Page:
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In the hospital

March 31, 2018

Last night I had the strangest dream I’ve ever dreamed before. Well, one of them. It was a twisty, complicated, plot-driven dream of which I can’t remember the details now, just that it was something to do with hospitals, and was suffused with an overall feeling of frustration, confusion and anxiety; but I do recall one key misunderstanding that played an important role: a woman was reported to be ‘in the hospital’ and an American character in the dream took this to mean that the woman herself was ill or injured, when in fact she was just visiting somebody.

When I woke up I realised that this is a real difference between American English and British English. Americans say ‘in the hospital’ when they are talking about being a patient. But British people don’t. If we are just visiting someone (or if we work there) then we are in the hospital; but if we are ill or injured we are simply in hospital. No article. 

I think this is a general rule, in fact: if we are in an institution as a patient, member, or regular inmate we do not use the. So we go to church, if we are worshippers; but if we are just going in to have a look round we go to the church. Likewise, if we have committed a crime we go to prison; but if we are just going there to teach an Open University student then we go to the prison.

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12 Comments
  1. Spiritman permalink

    A handy distinction, indeed; trust the Mundus Novians to mess it up.

  2. Simon Carter permalink

    Billy Connolly once observed of a woman saying her husband was “in hospital with his stomach”, well he couldn’t go in there and send his stomach out for a pint could he?
    I think it was Bill Bryson who noted British people say someone is ill in hospital after being injured whereas Americans don’t use ill in that context. Actually they say sick instead of ill anyway don’t they?

    • Yes, you’re right; I don’t they ever use ‘ill’.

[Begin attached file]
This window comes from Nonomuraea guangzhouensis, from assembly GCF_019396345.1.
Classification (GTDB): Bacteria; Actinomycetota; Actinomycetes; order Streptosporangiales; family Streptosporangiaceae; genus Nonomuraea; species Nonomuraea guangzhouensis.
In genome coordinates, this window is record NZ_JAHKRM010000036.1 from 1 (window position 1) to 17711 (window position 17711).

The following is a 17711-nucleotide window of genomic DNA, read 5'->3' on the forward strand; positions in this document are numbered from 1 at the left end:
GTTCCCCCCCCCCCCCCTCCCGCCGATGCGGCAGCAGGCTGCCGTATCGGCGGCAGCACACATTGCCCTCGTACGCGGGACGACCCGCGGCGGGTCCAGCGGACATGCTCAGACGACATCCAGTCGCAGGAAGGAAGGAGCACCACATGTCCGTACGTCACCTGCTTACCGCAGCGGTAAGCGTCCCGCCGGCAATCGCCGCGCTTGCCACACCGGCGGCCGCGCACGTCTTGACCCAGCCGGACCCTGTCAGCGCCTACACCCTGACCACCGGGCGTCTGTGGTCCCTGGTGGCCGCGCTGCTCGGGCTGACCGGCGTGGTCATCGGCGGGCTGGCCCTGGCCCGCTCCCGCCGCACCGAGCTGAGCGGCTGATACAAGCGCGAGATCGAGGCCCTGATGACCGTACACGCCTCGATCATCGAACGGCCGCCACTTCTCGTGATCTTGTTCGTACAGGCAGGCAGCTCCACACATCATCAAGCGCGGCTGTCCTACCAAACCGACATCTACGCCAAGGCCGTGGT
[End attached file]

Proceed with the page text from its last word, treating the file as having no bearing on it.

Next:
• By the way, did you know that in Wales there are three levels of illness? In ascending order of severity they are bad, bad in bed, and bad in bed under the doctor.

  3. Spiritman permalink

    Sorry to lower the tone, but that sounds like a porn trilogy. 😉

  4. Mark Brafield permalink

    This is timely as I have recently come across two examples of when you do, and do not, use the definite article in the name of a place.

    Every year we go on holiday near Le Bugue, a pretty, bustling little market town in South-West France. With my schoolboy French (thank you Bancrofts), I used to talk about going to ‘Le Bugue’. However, I then learned from the locals that I should actually say that I was going to ‘Bugue’. On reflection, this made sense; I would never say that ‘I am going to the Guildford where I work’. Once I realised this, I deliberately used this construction in conversation whenever I could to pretend that I was a real local, rather than a mere tourist.

    In the same way, the Commonwealth Games are currently being held in a place called ‘Gold Coast’. This is a specific place. If it was simply the coast that had, for example, golden sands, it might be referred to as ‘the Gold Coast’ (like ‘the Cote d’Azur’ or ‘the Ivory Coast’). However, it still sounded very awkward when the BBC sports commentator this morning said that ‘we will now go to the Commonweath Games in Gold Coast’.

    • Yes, you’re right about ‘the’ in French place-names: so one should say, for example, ‘Je vais au Havre’ (not ‘a Le Havre’). As for Gold Coast, I didn’t actually know that it was without an article; I must amend my usage.

      • Simon Carter permalink

        Why do some roads carry the definite article (The Old Kent Road, The Balls Pond Road, The Caledonian Road, The Euston Road, etc) while others don’t?
        Incidentally the claim that there are no roads in the City of London hasn’t technically been true since 1994 when half of Goswell Road was included.

  5. John Dunn permalink

    You are more likely to hear the definite article used with ‘hospital’ and the like in Scotland than in England (and the aforementioned Billy Connolly has a song that illustrates this very usage).

    In Paris there is a restaurant called Le La Rochelle.

    • Oh yes, I know that song: ‘If it was not for your wellies, where would you be?/ You’d be in the hospital or infirmary’.

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